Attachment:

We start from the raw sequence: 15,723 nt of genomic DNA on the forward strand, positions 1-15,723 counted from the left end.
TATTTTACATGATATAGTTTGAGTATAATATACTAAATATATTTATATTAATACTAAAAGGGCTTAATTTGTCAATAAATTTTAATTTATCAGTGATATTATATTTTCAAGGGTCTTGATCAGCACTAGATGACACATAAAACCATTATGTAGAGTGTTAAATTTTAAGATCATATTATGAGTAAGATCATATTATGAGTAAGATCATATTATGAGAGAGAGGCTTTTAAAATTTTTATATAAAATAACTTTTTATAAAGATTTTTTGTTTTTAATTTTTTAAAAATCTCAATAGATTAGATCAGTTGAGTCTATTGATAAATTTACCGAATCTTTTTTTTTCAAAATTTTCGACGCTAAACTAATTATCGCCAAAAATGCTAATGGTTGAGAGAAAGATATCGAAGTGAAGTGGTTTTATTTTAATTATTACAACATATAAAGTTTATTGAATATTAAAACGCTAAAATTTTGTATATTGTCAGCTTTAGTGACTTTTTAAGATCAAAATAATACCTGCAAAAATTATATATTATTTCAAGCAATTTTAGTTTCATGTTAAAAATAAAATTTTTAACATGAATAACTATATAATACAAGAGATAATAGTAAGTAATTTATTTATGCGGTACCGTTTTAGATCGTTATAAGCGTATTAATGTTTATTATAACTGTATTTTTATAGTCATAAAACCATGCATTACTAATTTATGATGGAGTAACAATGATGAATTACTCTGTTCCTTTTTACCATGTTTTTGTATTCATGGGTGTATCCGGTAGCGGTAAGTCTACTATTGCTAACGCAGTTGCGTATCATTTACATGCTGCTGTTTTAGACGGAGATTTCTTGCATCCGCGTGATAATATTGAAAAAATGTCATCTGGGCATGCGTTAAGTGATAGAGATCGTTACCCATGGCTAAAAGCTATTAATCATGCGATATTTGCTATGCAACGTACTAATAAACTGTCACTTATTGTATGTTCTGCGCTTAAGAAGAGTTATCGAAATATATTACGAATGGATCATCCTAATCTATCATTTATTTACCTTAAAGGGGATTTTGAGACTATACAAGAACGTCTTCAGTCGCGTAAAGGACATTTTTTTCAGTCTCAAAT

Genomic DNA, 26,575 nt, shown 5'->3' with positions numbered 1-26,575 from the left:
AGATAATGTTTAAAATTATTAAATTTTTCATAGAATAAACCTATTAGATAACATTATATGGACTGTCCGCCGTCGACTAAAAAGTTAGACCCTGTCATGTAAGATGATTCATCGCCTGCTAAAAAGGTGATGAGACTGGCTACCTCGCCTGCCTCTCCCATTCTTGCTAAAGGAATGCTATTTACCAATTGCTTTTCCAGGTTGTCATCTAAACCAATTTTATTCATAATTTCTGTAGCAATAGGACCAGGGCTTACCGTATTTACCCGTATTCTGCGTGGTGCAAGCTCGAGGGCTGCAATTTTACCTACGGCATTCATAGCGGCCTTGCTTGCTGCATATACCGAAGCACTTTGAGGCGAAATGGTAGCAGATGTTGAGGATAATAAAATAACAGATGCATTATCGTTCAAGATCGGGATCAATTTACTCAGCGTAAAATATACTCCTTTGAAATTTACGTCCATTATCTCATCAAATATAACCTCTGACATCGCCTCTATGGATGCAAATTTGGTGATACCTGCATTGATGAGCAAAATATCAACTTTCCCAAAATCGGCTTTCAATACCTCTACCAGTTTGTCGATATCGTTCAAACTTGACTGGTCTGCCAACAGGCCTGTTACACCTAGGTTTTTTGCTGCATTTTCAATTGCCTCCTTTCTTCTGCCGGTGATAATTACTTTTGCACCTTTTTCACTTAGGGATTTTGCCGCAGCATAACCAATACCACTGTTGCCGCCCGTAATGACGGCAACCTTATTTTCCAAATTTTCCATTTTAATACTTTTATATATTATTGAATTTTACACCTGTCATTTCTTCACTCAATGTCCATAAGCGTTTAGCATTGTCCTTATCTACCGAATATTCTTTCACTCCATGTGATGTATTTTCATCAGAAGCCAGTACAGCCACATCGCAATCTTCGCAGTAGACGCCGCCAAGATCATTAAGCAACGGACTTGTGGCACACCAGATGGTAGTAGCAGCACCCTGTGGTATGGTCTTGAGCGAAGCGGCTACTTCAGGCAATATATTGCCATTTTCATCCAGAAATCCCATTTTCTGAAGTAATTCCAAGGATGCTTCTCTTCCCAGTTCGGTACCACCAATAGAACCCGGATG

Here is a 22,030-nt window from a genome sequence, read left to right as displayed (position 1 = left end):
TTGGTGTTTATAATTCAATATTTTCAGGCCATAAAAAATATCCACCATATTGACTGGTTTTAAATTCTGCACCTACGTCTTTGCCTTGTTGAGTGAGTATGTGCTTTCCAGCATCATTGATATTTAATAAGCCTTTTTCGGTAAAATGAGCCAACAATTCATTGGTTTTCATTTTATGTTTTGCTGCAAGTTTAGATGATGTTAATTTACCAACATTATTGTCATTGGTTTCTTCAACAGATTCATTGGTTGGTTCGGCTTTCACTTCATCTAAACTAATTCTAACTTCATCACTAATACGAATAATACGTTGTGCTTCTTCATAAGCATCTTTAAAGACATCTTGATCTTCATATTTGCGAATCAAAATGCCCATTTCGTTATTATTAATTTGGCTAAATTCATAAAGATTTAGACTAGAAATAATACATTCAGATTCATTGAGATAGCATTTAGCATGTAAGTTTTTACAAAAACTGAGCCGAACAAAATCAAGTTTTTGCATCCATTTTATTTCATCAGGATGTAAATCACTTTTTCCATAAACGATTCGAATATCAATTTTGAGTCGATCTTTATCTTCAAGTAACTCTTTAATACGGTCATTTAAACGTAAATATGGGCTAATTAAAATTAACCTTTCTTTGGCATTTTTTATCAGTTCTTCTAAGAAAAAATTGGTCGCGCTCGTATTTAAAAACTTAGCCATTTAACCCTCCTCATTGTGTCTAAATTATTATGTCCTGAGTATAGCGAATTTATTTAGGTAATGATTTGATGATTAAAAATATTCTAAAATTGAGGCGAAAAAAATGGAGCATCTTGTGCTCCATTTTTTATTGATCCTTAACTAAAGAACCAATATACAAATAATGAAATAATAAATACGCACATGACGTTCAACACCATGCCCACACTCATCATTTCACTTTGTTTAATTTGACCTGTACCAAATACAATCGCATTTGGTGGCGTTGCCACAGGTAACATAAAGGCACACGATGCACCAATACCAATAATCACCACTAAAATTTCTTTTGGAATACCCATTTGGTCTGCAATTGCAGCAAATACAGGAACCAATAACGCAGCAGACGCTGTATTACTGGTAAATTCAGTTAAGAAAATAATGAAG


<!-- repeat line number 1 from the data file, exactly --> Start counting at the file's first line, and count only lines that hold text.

We start from the raw sequence: 15,723 nt of genomic DNA on the forward strand, positions 1-15,723 counted from the left end.